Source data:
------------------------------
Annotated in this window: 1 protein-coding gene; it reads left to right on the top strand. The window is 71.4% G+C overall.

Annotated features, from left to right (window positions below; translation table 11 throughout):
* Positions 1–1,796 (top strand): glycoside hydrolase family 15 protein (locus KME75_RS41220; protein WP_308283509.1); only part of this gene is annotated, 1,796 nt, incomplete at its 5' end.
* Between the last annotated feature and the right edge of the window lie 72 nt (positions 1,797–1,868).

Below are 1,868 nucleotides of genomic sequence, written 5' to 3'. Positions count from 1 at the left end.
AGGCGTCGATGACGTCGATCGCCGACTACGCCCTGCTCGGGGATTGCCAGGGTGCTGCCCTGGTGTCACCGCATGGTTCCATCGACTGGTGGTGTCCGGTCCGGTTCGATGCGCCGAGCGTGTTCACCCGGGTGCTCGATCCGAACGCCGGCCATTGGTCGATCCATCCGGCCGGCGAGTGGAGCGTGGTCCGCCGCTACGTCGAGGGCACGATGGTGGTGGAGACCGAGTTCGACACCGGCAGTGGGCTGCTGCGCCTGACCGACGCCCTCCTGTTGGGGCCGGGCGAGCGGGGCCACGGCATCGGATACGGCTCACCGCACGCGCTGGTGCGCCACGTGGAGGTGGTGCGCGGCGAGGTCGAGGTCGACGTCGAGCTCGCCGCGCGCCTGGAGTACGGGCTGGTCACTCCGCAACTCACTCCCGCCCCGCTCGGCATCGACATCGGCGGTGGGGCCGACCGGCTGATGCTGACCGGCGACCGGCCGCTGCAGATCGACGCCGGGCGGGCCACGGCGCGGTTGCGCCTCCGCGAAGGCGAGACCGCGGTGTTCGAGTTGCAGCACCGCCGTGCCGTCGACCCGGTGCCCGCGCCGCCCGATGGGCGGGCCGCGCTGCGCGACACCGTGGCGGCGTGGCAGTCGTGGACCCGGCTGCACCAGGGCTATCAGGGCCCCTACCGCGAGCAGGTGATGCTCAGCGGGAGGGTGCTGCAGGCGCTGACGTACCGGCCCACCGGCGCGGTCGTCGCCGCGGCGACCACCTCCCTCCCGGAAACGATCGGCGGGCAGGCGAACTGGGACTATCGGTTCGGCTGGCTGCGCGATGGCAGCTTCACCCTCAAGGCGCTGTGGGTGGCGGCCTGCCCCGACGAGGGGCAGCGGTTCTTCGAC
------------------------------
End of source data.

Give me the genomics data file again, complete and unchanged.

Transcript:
Annotated in this window: 1 protein-coding gene; it reads left to right on the top strand. The window is 71.4% G+C overall.

Annotated features, from left to right (window positions below; translation table 11 throughout):
* Positions 1–1,796 (top strand): glycoside hydrolase family 15 protein (locus KME75_RS41220; protein WP_308283509.1); only part of this gene is annotated, 1,796 nt, incomplete at its 5' end.
* Between the last annotated feature and the right edge of the window lie 72 nt (positions 1,797–1,868).

Below are 1,868 nucleotides of genomic sequence, written 5' to 3'. Positions count from 1 at the left end.
AGGCGTCGATGACGTCGATCGCCGACTACGCCCTGCTCGGGGATTGCCAGGGTGCTGCCCTGGTGTCACCGCATGGTTCCATCGACTGGTGGTGTCCGGTCCGGTTCGATGCGCCGAGCGTGTTCACCCGGGTGCTCGATCCGAACGCCGGCCATTGGTCGATCCATCCGGCCGGCGAGTGGAGCGTGGTCCGCCGCTACGTCGAGGGCACGATGGTGGTGGAGACCGAGTTCGACACCGGCAGTGGGCTGCTGCGCCTGACCGACGCCCTCCTGTTGGGGCCGGGCGAGCGGGGCCACGGCATCGGATACGGCTCACCGCACGCGCTGGTGCGCCACGTGGAGGTGGTGCGCGGCGAGGTCGAGGTCGACGTCGAGCTCGCCGCGCGCCTGGAGTACGGGCTGGTCACTCCGCAACTCACTCCCGCCCCGCTCGGCATCGACATCGGCGGTGGGGCCGACCGGCTGATGCTGACCGGCGACCGGCCGCTGCAGATCGACGCCGGGCGGGCCACGGCGCGGTTGCGCCTCCGCGAAGGCGAGACCGCGGTGTTCGAGTTGCAGCACCGCCGTGCCGTCGACCCGGTGCCCGCGCCGCCCGATGGGCGGGCCGCGCTGCGCGACACCGTGGCGGCGTGGCAGTCGTGGACCCGGCTGCACCAGGGCTATCAGGGCCCCTACCGCGAGCAGGTGATGCTCAGCGGGAGGGTGCTGCAGGCGCTGACGTACCGGCCCACCGGCGCGGTCGTCGCCGCGGCGACCACCTCCCTCCCGGAAACGATCGGCGGGCAGGCGAACTGGGACTATCGGTTCGGCTGGCTGCGCGATGGCAGCTTCACCCTCAAGGCGCTGTGGGTGGCGGCCTGCCCCGACGAGGGGCAGCGGTTCTTCGAC